Liz Hoggard: Never a better time to be a wordsmith

Popular culture is the crucible where language is being newly minted
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The Independent Online

I was certainly "unfriended" this year (the address book narrows cruelly after 40). I went on a "staycation". And, thankfully, I steered well clear of "jeggings". Yesterday the Oxford English Dictionary revealed its "words of the year", encapsulating the preoccupations and lifestyles of 2009.

And it's been a rich year for word enthusiasts. Yet already the howls of disapproval have started. Language is being debased, critics argue. The rise of predictive texting and social networking sites creates only a deafening banality. I disagree.

Despite being a Luddite forty-something who can't Twitter, I love the new phrases coined by "the youth". They're witty, imaginative and a revelation about how the next generation think (we're analogue; they're digital). Language is a living entity. You can't stop it. You may want to step in and redirect traffic occasionally (when a generation without history mocks feminism or uses the word "gay" perjoratively). But it gives us the chance to have a proper debate.

And generally I find the new diction thrilling. Twentysomethings aren't just confined to their bedrooms downloading party pictures on Facebook. They're out changing culture.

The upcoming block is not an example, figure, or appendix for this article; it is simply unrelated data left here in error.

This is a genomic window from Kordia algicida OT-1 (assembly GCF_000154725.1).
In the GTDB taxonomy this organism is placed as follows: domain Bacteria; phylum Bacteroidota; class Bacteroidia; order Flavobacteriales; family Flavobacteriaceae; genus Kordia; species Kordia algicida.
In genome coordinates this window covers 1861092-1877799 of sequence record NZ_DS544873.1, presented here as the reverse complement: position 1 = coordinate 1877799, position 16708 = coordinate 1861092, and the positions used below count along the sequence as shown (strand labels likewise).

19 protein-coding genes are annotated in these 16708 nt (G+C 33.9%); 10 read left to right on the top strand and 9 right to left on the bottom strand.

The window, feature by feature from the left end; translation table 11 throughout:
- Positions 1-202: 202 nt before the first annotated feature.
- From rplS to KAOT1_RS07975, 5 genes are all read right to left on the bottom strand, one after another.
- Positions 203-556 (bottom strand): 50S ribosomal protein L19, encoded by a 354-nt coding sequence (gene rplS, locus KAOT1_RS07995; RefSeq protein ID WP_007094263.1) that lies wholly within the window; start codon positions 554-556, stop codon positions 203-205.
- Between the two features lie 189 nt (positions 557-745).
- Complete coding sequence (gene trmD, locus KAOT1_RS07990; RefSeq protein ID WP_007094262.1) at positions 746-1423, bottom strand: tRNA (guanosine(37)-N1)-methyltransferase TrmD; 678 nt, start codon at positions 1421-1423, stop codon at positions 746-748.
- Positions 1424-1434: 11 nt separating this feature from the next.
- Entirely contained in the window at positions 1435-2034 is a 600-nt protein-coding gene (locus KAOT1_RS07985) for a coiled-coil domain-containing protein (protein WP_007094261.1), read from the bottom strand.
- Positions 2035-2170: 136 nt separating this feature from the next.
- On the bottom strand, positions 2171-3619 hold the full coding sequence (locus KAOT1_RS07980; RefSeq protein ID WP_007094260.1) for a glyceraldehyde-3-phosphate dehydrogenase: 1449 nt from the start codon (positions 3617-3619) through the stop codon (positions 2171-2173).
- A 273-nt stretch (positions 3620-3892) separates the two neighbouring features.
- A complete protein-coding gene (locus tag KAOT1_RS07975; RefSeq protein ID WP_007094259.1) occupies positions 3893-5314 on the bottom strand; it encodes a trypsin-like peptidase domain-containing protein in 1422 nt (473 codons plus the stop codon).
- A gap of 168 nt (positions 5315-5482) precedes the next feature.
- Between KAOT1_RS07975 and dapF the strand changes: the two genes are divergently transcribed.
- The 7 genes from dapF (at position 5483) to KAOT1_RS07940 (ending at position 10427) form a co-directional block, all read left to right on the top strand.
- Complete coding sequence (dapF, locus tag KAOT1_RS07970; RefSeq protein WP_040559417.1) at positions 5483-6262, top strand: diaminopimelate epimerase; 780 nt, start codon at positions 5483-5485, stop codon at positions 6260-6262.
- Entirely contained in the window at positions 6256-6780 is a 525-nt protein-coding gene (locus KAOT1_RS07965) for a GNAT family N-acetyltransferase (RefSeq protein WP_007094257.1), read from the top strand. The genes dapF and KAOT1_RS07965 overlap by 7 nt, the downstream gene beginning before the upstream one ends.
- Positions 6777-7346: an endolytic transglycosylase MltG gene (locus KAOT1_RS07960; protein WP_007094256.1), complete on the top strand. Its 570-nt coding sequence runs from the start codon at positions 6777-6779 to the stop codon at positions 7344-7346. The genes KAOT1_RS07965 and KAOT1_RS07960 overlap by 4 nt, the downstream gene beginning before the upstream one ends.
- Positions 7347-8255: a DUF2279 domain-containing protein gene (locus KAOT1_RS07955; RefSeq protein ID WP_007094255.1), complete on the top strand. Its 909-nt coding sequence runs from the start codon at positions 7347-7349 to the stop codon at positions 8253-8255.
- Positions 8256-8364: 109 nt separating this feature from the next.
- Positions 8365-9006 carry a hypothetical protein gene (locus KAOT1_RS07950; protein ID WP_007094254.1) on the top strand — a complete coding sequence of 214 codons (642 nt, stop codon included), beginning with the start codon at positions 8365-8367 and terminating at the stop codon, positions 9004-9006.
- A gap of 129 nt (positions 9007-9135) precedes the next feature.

At the Royal Court, brilliant playwright Polly Stenham, 22, updated the idiolect of children's book Where the Wild Things Are for her latest drama, Tusk Tusk (about teens betrayed by slacker middle-class parents). While 29-year-old Mike Bartlett's play Cock, about a gay man who falls in love with a woman, showed the impossibility of having a strict binary attitude to language or sexuality.

There's an energy and rhythm about current "youthspeak" which makes it akin to performance poetry. It's no coincidence this has been the year of mouthy singer-songwriters from La Roux to Florence. I spent months puzzling the title of Lily Allen's second album "Alright, still", assuming it was monosyllabic teen argot. Turns out it satirises how we mournfully accept still water (better for us) in place of sparkling in restaurants. And I loved the Victoria Wood sketch on Christmas Eve with the teens of Cranford all communicating in 19th-century tapestry "textspeak". Far more realistic than curtseying to the aristos.

We're living through exciting times for lexicographers. Last year we had to make do with the euphemistic "credit crunch" as 2008's most familiar new word. But this year with the City's meltdown, we have "zombie banker" and "paywall" and "bossnapping". The art of satire is alive and kicking. Even some old words have been given a new lease of life. "Snollygosters" (shrewd, unprincipled people), was first recorded in 1855.

No one wants to be an ageing hipster. But we have to keep listening – and translating. Popular culture is the crucible where language is newly minted. When I interviewed the new female editor of NME – Krissi Murison, 27 – recently, she predicted a post-karaoke, post-X Factor backlash. The new bands for 2010 mix nihilistic lyrics with punishing rhythms. In the darkest hour we get the language we deserve. Thank heavens.